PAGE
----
How AI transforms financial services
Financial services is a sector that is typically slow to adopt new technologies. Barriers due to regulation and privacy laws like GDPR and CCPA, legacy systems, sensitive data, and aversion to risk, ensure a slow rate of change. However, increasing consumer demand for better services in a digital ecosystem forces firms to look at AI investments to move forwards. One report shows that a significant number of financial institution executives from 33 countries expect to become mass adopters of AI within the next two years. The technology will be a key business driver.
This article will discuss how AI is a transformative technology for financial firms.
Using data for fraud prevention and anti-money laundering strategies
The Covid-19 pandemic has seen accelerated growth in businesses moving to digital channels for e-commerce and customer service. For financial institutions, this raises the level of threat from cybercriminals. Consumers are very aware of how their data can be used maliciously, thanks to high profiles cases such as Cambridge Analytica. AI can help institutions protect themselves from fraud.
A machine-learning algorithm uses data to find patterns and anomalies in transactional data. In most cases, that includes purchases, personal data, online behaviors, and social media information. Advanced deep learning models will process the data in real-time, flagging any irregularities to the financial services provider’s bank. When a mistake is made, it will understand the problem and correct itself next time.
A typical example of this is in anti-money laundering strategies. AI is prone to generating false positives, which means legitimate transactions create alerts of suspicion. In a paper by Accenture, they propose a triage process to help machine learning recognize false positives and automatically suppress them next time they occur.
Despite some minor flaws in AI for fraud and money-laundering purposes, it is far more efficient than having a human sift through thousands of applications and transactions.
AI-Powered analytics for granular insights
Data can help firms make critical decisions based on the likely future result of an action. The field of predictive analytics uses AI, known as machine learning, to spot patterns in data and generate real-time actionable insight. One of the leading examples in financial services is credit scoring.
AI helps make the credit scoring process more accurate by ingesting multiple data points, such as personal information, transaction history, and documentation. Applicants receive a rate based on those with similar profiles as the firm providing credit gains insight into the future risk of providing credit.
Amazon partnered with Barclaycard to offer financing for purchases made through Amazon.de above EUR 100. Barclays and Amazon link data with AI analysis to approve credit (or not) and predict what customized services clients will want next. Automobile companies in the US report that bringing AI onboard cuts losses by 23% annually.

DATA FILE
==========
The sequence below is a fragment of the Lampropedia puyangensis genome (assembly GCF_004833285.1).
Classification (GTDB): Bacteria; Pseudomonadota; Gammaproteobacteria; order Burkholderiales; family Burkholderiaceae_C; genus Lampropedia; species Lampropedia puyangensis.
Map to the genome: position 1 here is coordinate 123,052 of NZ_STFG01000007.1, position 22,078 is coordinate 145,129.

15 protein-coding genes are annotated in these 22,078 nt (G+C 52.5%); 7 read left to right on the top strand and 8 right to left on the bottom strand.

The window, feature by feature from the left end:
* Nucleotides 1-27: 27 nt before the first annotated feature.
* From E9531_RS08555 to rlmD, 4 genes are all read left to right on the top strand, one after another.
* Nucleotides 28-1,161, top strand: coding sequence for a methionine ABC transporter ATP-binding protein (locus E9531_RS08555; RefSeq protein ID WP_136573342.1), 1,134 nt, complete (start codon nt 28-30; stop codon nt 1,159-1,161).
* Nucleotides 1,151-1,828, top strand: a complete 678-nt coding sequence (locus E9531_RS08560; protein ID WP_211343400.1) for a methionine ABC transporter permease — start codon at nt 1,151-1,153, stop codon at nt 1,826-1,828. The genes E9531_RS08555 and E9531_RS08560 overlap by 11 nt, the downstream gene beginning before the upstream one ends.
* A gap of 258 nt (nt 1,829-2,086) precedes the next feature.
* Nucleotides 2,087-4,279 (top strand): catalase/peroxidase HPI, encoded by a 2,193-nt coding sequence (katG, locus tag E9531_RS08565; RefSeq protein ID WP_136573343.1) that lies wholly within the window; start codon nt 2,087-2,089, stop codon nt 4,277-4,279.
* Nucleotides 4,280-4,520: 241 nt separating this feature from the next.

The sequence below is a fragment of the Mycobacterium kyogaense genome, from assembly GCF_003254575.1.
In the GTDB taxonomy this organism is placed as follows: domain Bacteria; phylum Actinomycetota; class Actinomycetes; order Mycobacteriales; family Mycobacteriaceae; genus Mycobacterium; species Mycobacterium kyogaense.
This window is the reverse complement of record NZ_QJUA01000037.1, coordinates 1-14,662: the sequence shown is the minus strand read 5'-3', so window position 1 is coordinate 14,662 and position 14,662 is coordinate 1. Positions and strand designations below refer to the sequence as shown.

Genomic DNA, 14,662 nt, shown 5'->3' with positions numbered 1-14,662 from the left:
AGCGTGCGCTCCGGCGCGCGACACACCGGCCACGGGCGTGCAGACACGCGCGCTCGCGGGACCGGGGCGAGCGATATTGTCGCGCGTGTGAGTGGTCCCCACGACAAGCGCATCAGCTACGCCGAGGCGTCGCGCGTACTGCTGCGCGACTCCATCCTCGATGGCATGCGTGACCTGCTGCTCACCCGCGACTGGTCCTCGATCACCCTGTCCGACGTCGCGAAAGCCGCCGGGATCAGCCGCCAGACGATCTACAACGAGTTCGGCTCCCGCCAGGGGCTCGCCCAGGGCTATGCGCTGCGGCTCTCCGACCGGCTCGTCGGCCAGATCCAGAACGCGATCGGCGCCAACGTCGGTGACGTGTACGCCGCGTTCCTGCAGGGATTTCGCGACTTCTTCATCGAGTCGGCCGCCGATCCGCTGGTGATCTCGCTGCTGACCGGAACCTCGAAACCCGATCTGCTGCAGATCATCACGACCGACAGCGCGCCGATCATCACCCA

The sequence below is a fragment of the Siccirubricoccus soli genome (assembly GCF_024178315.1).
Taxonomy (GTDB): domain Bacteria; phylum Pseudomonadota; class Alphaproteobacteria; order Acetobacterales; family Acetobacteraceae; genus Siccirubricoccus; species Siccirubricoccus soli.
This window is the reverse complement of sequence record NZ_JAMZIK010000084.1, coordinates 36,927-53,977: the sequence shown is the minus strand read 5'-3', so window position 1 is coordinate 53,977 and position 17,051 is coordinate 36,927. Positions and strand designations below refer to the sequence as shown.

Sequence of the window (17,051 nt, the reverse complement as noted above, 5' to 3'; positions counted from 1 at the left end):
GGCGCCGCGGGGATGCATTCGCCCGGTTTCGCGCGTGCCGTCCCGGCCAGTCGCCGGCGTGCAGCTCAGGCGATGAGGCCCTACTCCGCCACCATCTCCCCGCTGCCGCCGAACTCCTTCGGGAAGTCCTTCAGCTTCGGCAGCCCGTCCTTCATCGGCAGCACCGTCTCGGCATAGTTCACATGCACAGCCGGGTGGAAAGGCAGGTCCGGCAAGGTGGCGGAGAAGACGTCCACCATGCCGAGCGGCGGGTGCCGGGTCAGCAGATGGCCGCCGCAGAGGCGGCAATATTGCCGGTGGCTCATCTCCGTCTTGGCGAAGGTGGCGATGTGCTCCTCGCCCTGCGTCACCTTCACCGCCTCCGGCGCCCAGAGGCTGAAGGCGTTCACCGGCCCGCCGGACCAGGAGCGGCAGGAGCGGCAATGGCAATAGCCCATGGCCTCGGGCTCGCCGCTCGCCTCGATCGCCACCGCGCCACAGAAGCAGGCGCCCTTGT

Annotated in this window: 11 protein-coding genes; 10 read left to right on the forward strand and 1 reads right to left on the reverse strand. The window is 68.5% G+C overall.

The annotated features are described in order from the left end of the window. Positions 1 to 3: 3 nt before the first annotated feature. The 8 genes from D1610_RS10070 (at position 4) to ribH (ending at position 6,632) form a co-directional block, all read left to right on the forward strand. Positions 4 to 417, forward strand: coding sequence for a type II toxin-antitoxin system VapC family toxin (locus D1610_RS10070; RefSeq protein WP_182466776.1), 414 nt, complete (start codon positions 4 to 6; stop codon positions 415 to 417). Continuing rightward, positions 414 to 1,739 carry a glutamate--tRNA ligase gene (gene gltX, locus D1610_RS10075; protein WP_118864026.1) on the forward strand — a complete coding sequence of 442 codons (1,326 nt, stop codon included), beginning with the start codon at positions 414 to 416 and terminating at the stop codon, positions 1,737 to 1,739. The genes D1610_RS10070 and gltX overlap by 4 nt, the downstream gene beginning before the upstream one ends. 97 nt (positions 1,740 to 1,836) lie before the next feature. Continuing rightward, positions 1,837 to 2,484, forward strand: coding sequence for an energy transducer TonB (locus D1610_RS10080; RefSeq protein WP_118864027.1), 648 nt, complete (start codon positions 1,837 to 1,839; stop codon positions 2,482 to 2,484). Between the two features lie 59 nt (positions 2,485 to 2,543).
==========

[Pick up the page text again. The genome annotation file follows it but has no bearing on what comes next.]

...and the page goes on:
At Ford Motor Company, machine learning algorithms help predict customers’ risk that only have a thin-file credit history. The large tech firm SAS offers a predictive analytics application called Credit Scoring for SAS Enterprise Miner. Piraeus Bank Group uses the platform to speed up data analysis and the generation of reports. The software optimizes the development of risk prediction models and understands the future better.
The benefit of AI for credit decisions is that everything is fact-based. There is no emotion involved, and credit can either be provided or rejected depending on the supplied data. Ultimately, it makes AI a more rational credit tool than its human counterparts.
Robo-advisors for trading - faster and more accurate decisions
Trading platforms need to use a lot of data to make the right investment decisions. Machine learning algorithms will augment traditional trading strategies by automatically processing data, make recommendations, and predict how successful a trade is likely to be for the trader.
Using AI in this way allows human advisors to focus on the customer rather than spending hours sifting through data. It is less prone to human error, works 24/7, and offers greater accuracy in results.
Algorithms can review a more extensive pool of data faster than any human can. Investors are getting quicker decisions and have more confidence that a broad spectrum of information is used to create insights.
In trading, humans can be influenced by their own emotions or opinions about a specific trade. Where AI bases recommendations purely on facts, the investor receives decisions that are devoid of emotion and likely to be a safer bet. Robo-advisors combine neural networks and decision trees by exploiting non-linear relationships in historical data. Evidence-based decisions are made instead of following a gut feeling. Major enterprises are already deploying a large number of successful robo-advisors.